How to help pets handle the summer heat

How to help pets handle the summer heat

It’s been a long time coming but those summer months are finally here and with them, they bring hot and humid temperatures.

While we can slap on some sun cream and change into a t-shirt with ease when it all gets too much, our furry friends may need a little more help to keep cool.

Read on for some tips on keeping dogs cool in summer.

Top tips on keeping dogs cool and cats content

While you may think sun cream is just for humans, you’d be wrong! You can actually buy sun cream especially designed for pets.

Skin cancer is the most common form of cancer in dogs so it’s vital to protect your cuddly companions if they’re going to be getting a hit of hot weather.

So, next time you see your pet taking a kip on the window ledge or sprawled out in the garden, just remember that they are at risk of catching some unfriendly rays.

Dogs with pale skin and thin hair such as greyhounds, as well as cats with pink noses are especially vulnerable to sun damage.


Take care when walking your pets in summer. You should take care to avoid the hottest times, which are midday and early afternoon.

Remember that feeling of walking on the scorching beach in your bare feet? This is what it’s like for dogs walking on concrete on hot days, so try and ensure they have plenty of shade to hide in when they are in the garden or out for a walk.

Don’t leave them in the car

Never leave your dog in the car in hot weather – even with the window open – as they can overheat and even die. It only takes you to be delayed slightly for you to be distracted from the fact that your pet is alone and baking.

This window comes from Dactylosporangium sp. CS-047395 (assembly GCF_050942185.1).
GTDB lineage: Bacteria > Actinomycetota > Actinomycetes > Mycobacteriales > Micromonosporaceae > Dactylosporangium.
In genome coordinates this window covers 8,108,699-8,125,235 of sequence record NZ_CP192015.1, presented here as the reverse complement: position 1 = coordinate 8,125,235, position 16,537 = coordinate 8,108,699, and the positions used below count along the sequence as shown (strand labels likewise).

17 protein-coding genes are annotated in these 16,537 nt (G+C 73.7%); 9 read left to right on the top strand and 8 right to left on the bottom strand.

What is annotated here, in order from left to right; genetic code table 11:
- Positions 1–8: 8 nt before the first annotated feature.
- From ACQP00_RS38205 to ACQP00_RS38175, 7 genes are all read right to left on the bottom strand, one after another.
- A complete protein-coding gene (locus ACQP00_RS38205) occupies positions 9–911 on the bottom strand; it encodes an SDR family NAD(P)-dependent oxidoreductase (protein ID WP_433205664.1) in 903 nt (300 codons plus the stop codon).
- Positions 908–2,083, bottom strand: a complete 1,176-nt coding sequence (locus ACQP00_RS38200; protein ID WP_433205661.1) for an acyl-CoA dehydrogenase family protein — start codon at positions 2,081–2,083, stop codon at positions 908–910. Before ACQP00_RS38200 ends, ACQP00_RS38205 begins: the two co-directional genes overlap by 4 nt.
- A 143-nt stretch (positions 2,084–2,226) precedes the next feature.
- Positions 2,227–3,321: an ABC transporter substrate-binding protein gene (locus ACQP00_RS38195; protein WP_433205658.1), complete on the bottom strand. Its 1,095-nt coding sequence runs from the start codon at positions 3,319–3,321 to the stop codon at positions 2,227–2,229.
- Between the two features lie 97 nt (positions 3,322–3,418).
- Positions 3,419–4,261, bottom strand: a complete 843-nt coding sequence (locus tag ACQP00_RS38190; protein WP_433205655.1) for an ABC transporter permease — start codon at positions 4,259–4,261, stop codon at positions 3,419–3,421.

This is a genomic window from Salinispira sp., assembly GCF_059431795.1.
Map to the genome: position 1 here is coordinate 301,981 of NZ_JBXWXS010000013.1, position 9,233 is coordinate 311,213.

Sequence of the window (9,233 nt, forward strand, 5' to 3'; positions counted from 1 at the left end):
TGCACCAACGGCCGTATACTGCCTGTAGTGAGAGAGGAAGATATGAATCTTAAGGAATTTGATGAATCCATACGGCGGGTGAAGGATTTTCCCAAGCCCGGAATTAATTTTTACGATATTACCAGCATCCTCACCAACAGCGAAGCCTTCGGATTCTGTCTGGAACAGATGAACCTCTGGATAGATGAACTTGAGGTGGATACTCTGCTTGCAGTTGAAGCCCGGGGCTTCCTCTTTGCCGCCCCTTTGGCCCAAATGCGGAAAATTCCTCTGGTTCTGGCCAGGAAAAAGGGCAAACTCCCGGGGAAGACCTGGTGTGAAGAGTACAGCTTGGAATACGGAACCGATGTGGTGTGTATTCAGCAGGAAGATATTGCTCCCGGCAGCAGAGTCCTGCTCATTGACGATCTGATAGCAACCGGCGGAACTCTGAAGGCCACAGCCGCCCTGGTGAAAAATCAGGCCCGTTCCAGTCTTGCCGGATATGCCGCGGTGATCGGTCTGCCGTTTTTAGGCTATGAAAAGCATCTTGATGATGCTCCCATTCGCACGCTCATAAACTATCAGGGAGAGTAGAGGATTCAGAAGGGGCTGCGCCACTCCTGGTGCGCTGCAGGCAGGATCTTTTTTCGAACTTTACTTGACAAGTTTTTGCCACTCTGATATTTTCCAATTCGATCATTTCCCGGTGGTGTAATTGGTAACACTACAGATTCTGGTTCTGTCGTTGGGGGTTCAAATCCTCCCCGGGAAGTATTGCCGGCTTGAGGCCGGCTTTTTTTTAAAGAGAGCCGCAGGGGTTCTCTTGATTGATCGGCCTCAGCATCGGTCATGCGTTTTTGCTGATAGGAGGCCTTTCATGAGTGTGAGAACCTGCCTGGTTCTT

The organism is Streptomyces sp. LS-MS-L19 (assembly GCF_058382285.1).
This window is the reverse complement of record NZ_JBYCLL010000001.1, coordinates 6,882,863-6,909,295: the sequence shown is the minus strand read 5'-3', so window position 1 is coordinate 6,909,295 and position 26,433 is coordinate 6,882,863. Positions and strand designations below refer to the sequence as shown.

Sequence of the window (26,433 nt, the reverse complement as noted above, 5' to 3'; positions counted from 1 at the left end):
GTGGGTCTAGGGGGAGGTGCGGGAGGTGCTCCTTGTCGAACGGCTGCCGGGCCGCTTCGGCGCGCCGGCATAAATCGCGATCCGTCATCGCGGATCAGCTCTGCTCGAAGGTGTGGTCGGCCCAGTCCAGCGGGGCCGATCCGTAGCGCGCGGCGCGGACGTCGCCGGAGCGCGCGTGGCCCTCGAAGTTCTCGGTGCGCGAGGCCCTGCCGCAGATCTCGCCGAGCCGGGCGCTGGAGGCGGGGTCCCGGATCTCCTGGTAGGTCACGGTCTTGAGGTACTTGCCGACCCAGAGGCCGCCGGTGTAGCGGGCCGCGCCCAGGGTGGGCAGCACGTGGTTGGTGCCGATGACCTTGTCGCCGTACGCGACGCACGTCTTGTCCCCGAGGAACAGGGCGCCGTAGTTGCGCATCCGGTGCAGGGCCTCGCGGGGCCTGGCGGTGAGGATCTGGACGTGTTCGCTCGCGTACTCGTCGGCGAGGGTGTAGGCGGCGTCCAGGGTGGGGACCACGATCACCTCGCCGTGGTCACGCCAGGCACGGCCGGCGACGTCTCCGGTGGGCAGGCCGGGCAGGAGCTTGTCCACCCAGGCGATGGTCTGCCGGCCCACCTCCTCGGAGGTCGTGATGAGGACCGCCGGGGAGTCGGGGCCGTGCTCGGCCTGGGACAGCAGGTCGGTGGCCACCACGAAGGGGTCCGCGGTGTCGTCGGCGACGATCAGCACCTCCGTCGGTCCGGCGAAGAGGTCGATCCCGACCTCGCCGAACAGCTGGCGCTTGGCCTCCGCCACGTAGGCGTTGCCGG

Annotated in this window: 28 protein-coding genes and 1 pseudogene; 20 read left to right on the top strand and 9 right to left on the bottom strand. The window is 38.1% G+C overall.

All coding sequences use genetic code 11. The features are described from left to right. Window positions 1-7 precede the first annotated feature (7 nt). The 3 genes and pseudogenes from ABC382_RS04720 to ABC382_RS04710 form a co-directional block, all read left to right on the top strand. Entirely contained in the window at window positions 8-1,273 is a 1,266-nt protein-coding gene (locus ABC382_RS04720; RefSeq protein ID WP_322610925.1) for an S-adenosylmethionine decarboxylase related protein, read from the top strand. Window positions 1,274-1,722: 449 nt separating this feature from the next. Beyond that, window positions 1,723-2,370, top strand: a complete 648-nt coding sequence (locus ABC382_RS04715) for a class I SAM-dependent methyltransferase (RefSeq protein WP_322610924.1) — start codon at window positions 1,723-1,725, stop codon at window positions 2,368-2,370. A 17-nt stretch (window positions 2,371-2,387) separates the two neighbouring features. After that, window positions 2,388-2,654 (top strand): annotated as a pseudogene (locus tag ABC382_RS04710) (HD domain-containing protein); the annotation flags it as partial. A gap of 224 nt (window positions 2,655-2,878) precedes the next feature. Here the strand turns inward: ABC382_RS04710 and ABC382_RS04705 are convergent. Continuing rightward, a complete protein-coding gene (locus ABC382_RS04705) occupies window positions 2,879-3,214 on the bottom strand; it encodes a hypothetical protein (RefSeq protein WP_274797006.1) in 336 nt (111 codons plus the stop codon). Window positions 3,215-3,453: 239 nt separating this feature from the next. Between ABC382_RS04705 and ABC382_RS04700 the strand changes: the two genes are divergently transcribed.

Keep hydrated

Ensure dogs and cats have a bowl of cold water nearby at all times which you should regularly top up.

A dog’s body weight is made up of almost ¾ water, so losing a tenth of this water means your pet could suffer from severe dehydration.

Keep off the grass

Keep a beady eye on your pet sniffing around grass seed as it can cause infection and swelling in animals.

Owners may not realise the extent to which their animal has been affected as the seed can burrow into the body and the only signs are irritation, biting and whining– so always consult your vet if you are unsure what is wrong with your pet.

Regular grooming

Long hair can get uncomfortable for pets with the high temperatures in the summer.

It can easily cause your pet to become overheated. Ensure your brush your pet’s fur frequently to remove dead hair – an unnecessary extra layer they might be dragging round in the hot weather.

So, next time you head out for some summer sunshine, remember to follow our top tips to help avoid your pet from suffering with any sun related illnesses like sunstroke. It’s best to carry around lots of water for your furry friend and even pet sun cream with you to avoid getting caught out. It’s also a good idea to make sure your cat or dog is protected in the event of illness or accidents. One way to do this is by purchasing pet insurance.

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